As a student, I recited the Pledge of Allegiance every morning in school. In public and Adventist elementary school, it was what Americans did. This was long before I understood anything about politics, the party system and how our government worked.
When I was a senior in academy, I learned more about how our country runs in government class. But, even then, I didn’t realize government's impact on my life.
I learned more as I became old enough to vote. I don’t recall having to register with a particular party the first time I voted, but my memory may be faulty (it’s been a few years since that first vote). When my husband and I were first married, we moved to a new state. I remember registering as an independent. I recall hearing (not really researching it for myself) the Democratic Party was the "tax and spend party" and the Republican Party was the "values and morals party."
Through the years, I have always tried to vote my conscience or, at least, for the lesser of two evils. Sometimes that meant not voting for a specific position like a senate seat or even a presidential candidate.
In case you haven't noticed, politics more polarized than ever. What saddens me is the number of Christians, and yes, Adventist Christians, who have brought political-polarization into the church. They share the views of the polarized over the love that Jesus has for us. (Oops, I think I stepped on a few toes. Believe me, I am not guiltless in this, but I am inviting God to work on growing my compassion and love for others.)
Back to the original question. To whom do you owe allegiance? I invite you to look at the back of a baptismal certificate for the Seventh-day Adventist Church. On the current certificates, there are 13 commitments to which a baptism candidate agrees. As a baptized Seventh-day Adventist Christian, I agreed that I believed in all of these commitments.
The first one says there is one God comprised of the Father, the Son and the Holy Spirit. The seventh says, “I look forward to the soon coming of Jesus . . . I will witness to His loving salvation, and by life and word help others to be ready for His glorious appearing.”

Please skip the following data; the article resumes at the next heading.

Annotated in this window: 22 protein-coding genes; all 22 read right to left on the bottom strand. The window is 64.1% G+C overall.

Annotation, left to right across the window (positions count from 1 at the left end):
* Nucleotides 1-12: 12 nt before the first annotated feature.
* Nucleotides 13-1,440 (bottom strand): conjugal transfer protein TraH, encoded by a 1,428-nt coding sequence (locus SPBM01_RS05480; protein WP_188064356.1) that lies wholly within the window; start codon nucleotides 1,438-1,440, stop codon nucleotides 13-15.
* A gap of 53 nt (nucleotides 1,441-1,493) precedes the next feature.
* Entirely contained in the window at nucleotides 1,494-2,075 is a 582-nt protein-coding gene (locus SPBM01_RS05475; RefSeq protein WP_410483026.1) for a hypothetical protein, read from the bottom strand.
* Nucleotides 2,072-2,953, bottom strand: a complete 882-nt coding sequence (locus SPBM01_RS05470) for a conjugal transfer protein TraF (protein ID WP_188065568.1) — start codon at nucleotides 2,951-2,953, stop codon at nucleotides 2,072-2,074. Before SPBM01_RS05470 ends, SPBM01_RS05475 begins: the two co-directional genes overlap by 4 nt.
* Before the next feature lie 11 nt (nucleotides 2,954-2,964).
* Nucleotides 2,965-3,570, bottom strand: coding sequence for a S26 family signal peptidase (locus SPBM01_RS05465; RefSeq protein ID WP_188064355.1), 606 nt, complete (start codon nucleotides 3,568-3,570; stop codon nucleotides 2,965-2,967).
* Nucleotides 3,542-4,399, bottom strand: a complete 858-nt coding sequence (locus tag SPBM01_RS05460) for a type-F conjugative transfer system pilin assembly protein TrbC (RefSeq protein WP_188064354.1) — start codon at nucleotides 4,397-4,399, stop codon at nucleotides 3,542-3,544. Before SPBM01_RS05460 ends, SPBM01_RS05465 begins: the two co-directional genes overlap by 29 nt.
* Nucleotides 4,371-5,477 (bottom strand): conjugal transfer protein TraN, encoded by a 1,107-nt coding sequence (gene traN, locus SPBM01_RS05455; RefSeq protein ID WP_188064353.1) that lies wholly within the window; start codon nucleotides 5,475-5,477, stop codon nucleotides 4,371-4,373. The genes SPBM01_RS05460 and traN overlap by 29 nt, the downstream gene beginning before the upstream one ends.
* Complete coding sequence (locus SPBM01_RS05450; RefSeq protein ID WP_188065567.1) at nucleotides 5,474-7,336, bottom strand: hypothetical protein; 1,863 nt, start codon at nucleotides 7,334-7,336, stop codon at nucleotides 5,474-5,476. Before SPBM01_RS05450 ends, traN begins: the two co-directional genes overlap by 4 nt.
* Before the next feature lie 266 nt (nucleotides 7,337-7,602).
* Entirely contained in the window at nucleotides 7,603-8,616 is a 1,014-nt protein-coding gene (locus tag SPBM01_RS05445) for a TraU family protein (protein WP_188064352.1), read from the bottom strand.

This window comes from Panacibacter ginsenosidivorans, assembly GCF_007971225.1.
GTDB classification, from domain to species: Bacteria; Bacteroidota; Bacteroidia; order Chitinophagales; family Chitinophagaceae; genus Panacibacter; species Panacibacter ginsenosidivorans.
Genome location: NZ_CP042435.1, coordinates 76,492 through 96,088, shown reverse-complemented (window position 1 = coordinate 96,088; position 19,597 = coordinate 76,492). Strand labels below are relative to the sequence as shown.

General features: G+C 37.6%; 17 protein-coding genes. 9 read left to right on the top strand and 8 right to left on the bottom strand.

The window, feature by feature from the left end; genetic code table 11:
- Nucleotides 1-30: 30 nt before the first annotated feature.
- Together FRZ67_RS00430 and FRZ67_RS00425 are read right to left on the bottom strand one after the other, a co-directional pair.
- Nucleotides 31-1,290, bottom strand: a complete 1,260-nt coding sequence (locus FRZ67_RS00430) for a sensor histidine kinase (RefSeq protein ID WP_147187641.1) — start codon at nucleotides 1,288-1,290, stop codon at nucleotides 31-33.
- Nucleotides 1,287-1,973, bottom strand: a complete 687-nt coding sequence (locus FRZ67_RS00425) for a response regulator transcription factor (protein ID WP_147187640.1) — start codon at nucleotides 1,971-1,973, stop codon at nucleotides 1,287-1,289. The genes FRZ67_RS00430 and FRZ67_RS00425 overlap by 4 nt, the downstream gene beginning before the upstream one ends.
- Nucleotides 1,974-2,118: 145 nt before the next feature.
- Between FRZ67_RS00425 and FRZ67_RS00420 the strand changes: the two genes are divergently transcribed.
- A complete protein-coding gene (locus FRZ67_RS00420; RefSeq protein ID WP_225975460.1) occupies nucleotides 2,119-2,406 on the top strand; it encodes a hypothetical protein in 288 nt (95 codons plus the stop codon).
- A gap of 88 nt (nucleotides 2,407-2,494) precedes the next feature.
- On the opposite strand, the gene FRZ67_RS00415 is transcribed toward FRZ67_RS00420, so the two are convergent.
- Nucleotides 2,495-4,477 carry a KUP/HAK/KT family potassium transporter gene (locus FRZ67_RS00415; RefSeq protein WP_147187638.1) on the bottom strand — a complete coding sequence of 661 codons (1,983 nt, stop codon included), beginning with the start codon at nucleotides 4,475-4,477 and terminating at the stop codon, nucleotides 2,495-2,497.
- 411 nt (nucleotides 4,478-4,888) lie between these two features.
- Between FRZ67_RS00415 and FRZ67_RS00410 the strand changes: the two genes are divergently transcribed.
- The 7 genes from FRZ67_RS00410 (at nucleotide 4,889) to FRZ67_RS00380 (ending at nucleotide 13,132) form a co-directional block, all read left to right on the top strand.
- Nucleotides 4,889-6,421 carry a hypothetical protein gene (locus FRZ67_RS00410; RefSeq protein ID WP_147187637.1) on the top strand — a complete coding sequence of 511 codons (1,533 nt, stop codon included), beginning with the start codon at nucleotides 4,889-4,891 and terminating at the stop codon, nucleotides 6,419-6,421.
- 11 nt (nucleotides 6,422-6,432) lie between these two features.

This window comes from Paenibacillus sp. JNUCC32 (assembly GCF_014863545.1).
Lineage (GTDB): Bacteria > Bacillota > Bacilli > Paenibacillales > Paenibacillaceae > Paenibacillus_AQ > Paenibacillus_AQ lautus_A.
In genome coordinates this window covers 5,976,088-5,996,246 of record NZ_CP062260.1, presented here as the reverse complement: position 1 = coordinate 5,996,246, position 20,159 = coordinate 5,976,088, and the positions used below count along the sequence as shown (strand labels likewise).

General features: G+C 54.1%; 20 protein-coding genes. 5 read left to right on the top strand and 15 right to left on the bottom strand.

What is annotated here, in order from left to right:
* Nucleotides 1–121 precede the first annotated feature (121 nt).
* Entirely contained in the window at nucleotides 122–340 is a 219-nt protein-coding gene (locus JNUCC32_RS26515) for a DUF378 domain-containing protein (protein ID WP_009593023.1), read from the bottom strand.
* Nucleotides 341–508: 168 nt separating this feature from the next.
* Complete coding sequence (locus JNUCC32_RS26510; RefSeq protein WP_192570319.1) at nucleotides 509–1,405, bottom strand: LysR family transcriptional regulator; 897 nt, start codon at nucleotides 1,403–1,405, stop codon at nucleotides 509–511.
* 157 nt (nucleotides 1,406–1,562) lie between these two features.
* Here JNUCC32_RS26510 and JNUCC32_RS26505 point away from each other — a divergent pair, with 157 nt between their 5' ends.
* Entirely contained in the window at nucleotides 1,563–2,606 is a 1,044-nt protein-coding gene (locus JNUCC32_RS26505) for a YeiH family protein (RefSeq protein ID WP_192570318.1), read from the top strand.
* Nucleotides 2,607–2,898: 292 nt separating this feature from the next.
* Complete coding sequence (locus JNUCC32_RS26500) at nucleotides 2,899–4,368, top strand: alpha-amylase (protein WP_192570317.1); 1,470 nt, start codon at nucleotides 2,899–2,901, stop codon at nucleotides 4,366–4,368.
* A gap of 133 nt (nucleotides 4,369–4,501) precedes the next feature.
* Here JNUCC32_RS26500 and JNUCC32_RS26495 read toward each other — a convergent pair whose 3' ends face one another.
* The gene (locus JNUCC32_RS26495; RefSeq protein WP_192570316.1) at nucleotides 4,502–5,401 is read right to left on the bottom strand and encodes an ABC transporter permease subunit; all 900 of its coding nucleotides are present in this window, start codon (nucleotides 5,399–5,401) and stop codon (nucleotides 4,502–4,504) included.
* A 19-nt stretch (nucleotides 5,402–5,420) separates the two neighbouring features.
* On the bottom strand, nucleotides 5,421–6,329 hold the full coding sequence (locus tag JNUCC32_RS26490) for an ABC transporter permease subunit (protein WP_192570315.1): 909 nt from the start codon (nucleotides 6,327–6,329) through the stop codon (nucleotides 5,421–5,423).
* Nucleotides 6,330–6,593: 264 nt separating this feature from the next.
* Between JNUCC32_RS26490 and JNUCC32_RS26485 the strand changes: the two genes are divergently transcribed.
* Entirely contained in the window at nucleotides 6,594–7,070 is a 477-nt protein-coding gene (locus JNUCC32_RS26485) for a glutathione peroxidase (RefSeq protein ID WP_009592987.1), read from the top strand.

The last one is the most striking to me during this time, especially the last half of the first sentence. It says, “people of every nation, race and language are invited and accepted into its fellowship.”
I think of several verses from Scripture that tell me how to live with others. In Romans 12:18 (ESV), Paul gives us this instruction, “If possible, so far as it depends on you, live peaceably with all.”
In the parable of the Good Samaritan in Luke 10:25–37, in verses 36 and 37, Jesus asked the lawyer who was shown to be a neighbor to the man who was accosted and beaten by robbers. We all know the ending; it was the Samaritan — the one who showed him mercy.
In John 13:34–35 ESV, after Judas had left the last supper, Jesus gave this to the remaining disciples, “A new commandment I give to you, that you love one another: just as I have loved you, you also are to love one another. By this all people will know that you are my disciples, if you have love for one another.”
When I answer the question, I choose to prioritize my allegiance as follows. First, I am a child of God. Next, I am part of an earthly family — husband, children, grandchildren, siblings, parents, etc. Third, I am an American who votes my conscience. What defines me, though, is I am a child of God. As God’s child, I must show myself to be His disciple, by loving others, just as God loves me.